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BazBendell

  • 2 years ago

Simplify: (Points : 1) 3

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  1. BazBendell
    • 2 years ago
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  2. Hero
    • 2 years ago
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    \[\text{Let} \space \sqrt{2} = x \space \text{then} \space 6\sqrt{2} - 3\sqrt{2} = 6x - 3x = 3x = 3\sqrt{2}\]

  3. imagreencat
    • 2 years ago
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    Basically, you are just going to combine like terms. And when one term has a sqrt(2), and there's a value before it, we can take 3sqrt(2) + 2sqrt(2) to be equal to 5sqrt(2). It's like saying 3 cows + 2 cows = 5 cows. the sqrt(2) is like the label of each term. Actually, like what Hero said above. Now, you may be confused with the second and third numbers because they contain two labels now. Don't mix them, because sqrt(y) is not equal to the sqrt(x) of the sqrt(z). These are three different labels. Just leave them that way. Like the expressing 3x + 2y = 5z is left that way.

  4. Chlorophyll
    • 2 years ago
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    Do you still need help?

  5. BazBendell
    • 2 years ago
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    I have no idea what either of you said...

  6. Chlorophyll
    • 2 years ago
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    When you add or subtract the terms with root, the best way is factorize the root out!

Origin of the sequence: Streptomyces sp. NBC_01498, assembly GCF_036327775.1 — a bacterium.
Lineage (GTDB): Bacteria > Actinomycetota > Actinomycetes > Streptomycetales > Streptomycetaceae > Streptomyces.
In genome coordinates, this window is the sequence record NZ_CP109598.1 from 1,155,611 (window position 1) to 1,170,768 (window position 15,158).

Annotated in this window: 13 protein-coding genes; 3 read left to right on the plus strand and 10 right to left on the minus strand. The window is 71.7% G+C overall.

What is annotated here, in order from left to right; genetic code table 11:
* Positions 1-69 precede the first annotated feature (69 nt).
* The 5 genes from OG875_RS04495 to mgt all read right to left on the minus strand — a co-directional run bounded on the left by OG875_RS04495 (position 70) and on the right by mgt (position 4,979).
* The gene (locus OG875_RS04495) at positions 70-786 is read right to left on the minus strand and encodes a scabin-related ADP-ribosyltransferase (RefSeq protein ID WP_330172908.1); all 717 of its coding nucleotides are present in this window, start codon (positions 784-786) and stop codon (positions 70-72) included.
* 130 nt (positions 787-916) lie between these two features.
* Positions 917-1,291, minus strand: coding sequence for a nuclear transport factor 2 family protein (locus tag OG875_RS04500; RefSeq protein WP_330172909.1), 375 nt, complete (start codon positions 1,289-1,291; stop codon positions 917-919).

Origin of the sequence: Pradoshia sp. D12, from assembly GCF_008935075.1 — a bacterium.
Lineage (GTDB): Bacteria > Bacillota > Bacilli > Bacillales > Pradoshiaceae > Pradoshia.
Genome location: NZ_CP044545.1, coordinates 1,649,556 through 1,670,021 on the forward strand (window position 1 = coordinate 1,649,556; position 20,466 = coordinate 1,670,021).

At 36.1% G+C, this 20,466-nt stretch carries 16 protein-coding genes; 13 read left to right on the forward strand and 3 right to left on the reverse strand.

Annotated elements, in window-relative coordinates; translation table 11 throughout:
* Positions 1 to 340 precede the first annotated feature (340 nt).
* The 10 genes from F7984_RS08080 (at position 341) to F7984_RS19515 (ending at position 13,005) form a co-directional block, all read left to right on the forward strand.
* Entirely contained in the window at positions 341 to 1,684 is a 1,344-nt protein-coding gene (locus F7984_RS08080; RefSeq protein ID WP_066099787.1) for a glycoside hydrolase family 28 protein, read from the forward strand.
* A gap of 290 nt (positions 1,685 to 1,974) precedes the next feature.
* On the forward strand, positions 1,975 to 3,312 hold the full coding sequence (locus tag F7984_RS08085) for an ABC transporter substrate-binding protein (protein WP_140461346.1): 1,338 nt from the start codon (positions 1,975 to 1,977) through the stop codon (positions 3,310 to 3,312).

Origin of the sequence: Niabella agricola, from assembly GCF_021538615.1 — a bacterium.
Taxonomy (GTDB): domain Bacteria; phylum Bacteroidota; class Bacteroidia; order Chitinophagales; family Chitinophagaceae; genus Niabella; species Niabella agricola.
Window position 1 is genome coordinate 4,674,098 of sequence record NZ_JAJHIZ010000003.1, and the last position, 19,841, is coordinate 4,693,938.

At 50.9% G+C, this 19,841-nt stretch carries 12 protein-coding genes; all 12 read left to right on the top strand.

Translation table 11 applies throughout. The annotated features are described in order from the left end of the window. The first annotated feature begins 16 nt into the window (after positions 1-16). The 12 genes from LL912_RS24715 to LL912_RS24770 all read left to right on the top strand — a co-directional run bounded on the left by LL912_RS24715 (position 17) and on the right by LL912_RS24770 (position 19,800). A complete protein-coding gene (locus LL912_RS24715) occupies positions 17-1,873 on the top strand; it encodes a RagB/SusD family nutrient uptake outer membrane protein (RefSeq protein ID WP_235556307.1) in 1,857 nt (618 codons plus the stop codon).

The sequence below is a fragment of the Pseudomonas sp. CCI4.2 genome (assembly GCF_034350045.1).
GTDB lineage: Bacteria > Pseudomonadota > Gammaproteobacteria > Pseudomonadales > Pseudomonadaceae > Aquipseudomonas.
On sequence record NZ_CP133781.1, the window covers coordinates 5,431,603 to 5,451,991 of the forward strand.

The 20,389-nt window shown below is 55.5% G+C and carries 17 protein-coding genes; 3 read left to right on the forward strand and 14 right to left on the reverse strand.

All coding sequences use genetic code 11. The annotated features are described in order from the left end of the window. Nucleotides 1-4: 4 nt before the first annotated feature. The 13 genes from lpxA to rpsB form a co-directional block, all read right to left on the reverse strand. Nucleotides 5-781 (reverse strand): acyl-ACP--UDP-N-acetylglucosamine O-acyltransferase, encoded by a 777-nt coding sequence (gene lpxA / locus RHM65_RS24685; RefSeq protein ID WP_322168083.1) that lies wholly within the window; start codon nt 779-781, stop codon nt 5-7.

7. Chlorophyll
    • 2 years ago
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    Do you understand my explanation?

  8. Chlorophyll
    • 2 years ago
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    For example: 6√2 - 3√2 = ( 6 -3 ) *√2 = 3 √2

  9. Chlorophyll
    • 2 years ago
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    Of course, only the terms have the same root can be factored!

  10. BazBendell
    • 2 years ago
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    Not a clu what that means.

  11. Chlorophyll
    • 2 years ago
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    6√2 - 3√2 Which part do you see the same?

  12. Hero
    • 2 years ago
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    I hope @BazBendell isn't a first grader trying to understand 7th grade work.

  13. Chlorophyll
    • 2 years ago
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    @BazBendell would you prove that Hero is completely wrong ;)

  14. Hero
    • 2 years ago
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    The only way he could prove me wrong is by understanding the material somehow ;)

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spraguer (Moderator)
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